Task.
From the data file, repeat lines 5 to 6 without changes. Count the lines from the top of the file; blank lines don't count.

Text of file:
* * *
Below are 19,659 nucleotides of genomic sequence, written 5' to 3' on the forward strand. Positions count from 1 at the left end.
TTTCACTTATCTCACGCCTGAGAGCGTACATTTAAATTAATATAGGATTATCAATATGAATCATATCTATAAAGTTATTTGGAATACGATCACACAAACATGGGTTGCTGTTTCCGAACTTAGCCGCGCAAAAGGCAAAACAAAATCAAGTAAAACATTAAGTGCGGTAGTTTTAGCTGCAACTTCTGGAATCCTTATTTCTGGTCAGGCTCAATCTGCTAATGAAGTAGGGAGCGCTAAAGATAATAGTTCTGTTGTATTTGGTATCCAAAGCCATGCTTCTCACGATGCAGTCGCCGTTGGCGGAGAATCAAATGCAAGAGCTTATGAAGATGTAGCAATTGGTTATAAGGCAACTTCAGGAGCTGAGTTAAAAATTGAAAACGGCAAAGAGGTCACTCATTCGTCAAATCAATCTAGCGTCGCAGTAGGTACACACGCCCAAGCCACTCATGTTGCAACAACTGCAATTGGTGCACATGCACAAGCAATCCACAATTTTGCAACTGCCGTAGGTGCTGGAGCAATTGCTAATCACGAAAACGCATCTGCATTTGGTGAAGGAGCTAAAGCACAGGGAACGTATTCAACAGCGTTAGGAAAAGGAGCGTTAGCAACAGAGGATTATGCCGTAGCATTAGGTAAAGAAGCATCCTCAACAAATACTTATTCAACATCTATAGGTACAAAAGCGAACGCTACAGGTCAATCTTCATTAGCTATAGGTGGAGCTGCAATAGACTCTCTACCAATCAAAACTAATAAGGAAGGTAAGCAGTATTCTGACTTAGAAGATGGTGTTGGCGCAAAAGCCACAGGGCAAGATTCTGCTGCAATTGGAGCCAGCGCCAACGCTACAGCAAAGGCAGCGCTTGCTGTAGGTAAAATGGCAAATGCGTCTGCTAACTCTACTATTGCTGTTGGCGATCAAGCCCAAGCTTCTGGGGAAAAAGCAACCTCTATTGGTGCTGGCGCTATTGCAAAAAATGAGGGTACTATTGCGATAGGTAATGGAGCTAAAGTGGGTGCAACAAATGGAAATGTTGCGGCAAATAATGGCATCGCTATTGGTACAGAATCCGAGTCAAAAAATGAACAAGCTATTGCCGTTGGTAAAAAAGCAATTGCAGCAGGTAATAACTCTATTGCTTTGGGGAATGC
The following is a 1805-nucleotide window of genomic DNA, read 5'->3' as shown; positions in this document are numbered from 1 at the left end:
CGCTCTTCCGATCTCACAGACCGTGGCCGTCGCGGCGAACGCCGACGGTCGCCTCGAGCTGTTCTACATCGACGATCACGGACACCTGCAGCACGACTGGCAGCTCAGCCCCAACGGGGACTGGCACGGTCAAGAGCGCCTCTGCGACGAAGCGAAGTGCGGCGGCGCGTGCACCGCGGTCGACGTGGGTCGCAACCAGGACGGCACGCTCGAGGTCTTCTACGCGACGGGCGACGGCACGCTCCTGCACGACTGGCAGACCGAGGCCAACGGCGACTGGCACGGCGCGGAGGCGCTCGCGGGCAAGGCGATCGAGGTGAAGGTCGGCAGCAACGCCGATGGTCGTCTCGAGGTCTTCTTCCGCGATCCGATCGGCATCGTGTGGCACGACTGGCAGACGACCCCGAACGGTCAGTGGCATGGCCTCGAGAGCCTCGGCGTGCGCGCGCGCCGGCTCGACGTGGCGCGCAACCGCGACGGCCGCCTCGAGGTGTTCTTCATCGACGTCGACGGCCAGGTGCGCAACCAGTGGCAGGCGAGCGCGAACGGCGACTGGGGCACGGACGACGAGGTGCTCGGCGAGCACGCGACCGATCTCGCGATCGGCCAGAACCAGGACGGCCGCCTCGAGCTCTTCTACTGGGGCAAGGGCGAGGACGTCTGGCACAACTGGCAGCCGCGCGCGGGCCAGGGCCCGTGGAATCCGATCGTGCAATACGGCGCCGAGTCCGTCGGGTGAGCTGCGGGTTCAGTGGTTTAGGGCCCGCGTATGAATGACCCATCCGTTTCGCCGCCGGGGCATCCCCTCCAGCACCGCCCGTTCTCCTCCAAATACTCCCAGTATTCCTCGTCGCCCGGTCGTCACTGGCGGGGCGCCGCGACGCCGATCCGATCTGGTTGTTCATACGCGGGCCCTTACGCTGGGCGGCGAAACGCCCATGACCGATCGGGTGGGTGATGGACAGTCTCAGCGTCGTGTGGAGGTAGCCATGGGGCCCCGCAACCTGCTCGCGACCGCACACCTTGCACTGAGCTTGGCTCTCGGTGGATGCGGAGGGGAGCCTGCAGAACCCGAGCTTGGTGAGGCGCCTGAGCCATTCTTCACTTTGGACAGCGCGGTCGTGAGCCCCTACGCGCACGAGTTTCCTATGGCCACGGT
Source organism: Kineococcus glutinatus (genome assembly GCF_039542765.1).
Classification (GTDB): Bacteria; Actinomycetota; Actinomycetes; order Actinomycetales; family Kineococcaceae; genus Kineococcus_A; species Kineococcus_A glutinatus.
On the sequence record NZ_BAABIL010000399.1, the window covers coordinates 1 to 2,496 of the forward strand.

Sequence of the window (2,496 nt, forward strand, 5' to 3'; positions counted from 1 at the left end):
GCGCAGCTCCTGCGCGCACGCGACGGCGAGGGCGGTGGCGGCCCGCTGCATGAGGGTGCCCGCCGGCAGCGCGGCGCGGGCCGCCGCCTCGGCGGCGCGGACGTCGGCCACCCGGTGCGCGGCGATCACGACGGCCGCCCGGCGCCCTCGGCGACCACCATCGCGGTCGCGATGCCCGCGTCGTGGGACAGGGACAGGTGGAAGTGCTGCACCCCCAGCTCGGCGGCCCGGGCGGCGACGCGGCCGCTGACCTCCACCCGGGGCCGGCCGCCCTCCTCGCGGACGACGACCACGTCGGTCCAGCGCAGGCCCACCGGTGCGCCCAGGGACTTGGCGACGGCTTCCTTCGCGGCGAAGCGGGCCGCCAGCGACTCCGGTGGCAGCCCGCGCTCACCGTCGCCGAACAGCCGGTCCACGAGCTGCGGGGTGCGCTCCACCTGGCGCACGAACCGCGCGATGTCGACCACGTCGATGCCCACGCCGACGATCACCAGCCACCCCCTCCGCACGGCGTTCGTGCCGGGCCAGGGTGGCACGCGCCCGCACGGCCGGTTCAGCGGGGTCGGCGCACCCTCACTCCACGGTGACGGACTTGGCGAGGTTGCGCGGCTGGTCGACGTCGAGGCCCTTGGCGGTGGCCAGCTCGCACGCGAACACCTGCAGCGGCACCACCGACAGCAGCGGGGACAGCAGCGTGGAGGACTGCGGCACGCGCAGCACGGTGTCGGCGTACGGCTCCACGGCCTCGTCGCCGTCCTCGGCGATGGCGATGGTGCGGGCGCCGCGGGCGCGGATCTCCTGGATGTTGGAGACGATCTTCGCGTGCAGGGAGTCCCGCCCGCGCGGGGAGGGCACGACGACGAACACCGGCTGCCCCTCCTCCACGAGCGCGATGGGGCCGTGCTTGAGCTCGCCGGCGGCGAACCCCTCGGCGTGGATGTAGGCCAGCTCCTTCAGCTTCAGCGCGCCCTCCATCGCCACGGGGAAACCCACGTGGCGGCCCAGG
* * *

Source organism: Kineococcus glutinatus (genome assembly GCF_039542765.1).
Classification (GTDB): Bacteria; Actinomycetota; Actinomycetes; order Actinomycetales; family Kineococcaceae; genus Kineococcus_A; species Kineococcus_A glutinatus.